Cellulite seems to be a curse most women encounter and experience. Cellulite usually comes in the form of "orange peel" or "cottage cheese" appearance on their skin especially in their thighs, buttocks, and hip areas. This unsightly dimpling of the skin has been a problem of women for the longest time. Women are wishing for a miracle cure: Could cellulite pills be the cure they are waiting for?
Cellulite pills have been in the market for awhile now. One of the most controversial came out in 1999 with the now infamous name Cellasene. The main claims made by Rexall, the company that markets this product are that:
(a) It works from within, nutritionally, to help fight cellulite at its source
(b) Its ingredients "work to increase blood circulation, reduce fluid buildup, stimulate metabolism and reduce localized fats"; and
(c) It works without changing one's diet and exercise routine.
Cellasene claims that cellulite is mainly caused by improper blood circulation, which is why one of its' main selling points is that it improves this problem. The main ingredients of Cellasene, namely gingko biloba, grape seed and sweet clover are said to improve metabolism and blood circulation while decreasing swelling. However, medical tests have shown that there is little difference in blood circulation of women with cellulite problems, and women who do not have this problem. This makes it highly unlikely that blood circulation is the main cause of cellulite.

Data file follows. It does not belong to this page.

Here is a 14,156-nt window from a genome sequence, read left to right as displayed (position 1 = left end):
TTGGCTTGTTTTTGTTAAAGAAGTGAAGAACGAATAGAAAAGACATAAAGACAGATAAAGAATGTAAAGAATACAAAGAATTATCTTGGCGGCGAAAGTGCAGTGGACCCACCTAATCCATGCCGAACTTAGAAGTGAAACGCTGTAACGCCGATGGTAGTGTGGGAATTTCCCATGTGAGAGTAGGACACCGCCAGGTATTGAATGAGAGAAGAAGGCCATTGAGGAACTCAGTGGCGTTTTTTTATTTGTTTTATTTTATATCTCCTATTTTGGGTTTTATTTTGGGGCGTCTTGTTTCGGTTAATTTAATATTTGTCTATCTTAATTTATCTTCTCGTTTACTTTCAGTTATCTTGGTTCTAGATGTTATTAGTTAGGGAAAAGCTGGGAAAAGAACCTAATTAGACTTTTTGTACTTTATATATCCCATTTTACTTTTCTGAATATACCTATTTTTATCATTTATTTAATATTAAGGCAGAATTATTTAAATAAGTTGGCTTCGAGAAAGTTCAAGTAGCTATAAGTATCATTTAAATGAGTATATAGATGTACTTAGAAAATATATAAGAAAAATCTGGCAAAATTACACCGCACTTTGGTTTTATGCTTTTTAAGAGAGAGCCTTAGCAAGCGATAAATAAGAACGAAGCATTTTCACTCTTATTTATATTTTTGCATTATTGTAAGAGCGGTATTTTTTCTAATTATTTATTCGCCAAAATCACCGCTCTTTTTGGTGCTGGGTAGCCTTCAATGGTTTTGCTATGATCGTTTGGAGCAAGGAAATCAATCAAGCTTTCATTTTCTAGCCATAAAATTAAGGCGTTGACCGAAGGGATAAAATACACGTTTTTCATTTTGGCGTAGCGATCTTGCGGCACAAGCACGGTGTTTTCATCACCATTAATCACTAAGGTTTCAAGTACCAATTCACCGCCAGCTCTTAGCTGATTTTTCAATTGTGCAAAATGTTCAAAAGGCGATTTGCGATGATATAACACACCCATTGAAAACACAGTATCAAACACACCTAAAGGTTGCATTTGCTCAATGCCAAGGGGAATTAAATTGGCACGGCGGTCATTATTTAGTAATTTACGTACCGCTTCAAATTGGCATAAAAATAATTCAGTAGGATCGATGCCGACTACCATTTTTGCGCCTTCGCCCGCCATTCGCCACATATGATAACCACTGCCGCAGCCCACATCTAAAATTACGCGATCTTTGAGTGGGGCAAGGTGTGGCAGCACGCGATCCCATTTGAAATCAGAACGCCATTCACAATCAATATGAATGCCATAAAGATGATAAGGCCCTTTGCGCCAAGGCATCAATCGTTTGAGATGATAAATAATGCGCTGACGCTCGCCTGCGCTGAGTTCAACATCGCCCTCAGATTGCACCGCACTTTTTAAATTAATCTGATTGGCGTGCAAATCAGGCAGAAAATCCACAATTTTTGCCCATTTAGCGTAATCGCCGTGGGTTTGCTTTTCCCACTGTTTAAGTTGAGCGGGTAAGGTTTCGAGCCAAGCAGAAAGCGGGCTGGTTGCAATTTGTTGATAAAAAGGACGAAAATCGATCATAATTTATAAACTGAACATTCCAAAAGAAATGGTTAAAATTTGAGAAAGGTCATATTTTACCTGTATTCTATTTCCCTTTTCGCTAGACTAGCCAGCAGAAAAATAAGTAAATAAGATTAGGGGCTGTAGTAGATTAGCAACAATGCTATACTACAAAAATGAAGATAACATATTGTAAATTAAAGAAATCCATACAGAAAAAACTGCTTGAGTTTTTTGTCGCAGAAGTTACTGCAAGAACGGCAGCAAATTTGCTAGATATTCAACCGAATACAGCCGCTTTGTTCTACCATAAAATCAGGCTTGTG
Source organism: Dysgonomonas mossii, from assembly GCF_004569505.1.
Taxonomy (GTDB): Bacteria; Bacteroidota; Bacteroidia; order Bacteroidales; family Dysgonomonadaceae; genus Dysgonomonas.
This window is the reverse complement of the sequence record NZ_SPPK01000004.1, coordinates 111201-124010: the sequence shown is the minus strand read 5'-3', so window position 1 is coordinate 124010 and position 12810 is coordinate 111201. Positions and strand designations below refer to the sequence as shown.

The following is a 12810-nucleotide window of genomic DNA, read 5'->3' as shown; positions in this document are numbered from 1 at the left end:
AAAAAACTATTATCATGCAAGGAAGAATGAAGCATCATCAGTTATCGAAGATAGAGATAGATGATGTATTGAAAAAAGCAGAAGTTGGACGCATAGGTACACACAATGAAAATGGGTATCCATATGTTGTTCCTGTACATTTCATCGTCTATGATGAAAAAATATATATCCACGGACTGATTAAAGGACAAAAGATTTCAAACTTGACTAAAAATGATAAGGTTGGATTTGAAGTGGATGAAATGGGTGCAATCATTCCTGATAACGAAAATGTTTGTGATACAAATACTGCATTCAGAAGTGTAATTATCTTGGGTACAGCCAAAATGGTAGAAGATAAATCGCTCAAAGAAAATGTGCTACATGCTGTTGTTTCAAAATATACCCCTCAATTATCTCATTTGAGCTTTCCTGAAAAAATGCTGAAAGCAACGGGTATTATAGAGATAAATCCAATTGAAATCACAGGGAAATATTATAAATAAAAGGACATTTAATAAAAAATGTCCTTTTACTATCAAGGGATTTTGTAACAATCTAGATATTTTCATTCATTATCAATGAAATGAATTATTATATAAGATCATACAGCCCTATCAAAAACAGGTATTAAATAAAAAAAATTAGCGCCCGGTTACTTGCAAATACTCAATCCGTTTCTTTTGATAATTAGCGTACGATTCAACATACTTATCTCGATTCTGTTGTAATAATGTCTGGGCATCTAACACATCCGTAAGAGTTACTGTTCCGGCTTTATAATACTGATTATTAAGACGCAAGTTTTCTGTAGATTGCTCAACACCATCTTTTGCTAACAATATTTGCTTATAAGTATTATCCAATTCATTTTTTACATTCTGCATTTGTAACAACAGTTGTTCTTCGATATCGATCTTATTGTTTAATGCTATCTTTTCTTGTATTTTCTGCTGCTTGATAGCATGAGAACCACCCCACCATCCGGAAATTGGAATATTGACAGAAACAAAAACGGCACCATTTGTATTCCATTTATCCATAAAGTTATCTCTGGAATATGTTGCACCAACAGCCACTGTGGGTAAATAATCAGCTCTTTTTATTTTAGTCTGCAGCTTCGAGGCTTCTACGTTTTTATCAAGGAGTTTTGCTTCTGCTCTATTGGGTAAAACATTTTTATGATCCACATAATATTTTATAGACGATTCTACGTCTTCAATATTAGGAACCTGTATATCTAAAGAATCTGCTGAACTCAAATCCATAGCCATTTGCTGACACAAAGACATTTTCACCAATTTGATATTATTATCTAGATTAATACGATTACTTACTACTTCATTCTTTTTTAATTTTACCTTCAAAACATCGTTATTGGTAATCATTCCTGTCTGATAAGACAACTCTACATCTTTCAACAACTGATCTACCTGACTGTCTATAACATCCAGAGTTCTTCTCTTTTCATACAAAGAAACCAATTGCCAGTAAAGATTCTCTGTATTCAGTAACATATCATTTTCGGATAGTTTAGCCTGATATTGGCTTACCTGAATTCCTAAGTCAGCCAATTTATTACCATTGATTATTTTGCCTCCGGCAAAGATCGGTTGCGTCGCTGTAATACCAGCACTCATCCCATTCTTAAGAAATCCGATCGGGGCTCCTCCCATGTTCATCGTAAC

Cellasene also contains high levels of iodine, which are harmful for women who experience thyroid problems. There have also been incidents of headaches due to too much intake of the product. These headaches are linked to the sweet clover component of this product.
Now there are a host of cellulite pills out in the market today claiming to be effective at combating and getting rid of cellulite. As consumers, and having already been through the scam, this means that we should study a product very well before even buying it. Never get carried away by false claims and marketing schemes whose end goal is to get you to buy a possibly ineffective product.
With the Cellasene debacle still ongoing, it has left a bad taste in the mouth of people who thought that cellulite pills could actually work. Hopefully, companies can learn from the mistake and improve. They should and produce a product that can support its' claim. Intense marketing strategies are not that necessary if a product works. This means that possibly more of the budget should be targeted at research and development of products, instead of insisting on high marketing costs to sell an inferior product. In the end, it is the consumer who pays for the mistakes of these large corporations. It is the consumer who buys the ineffective product, and it is the consumer whose money is wasted.
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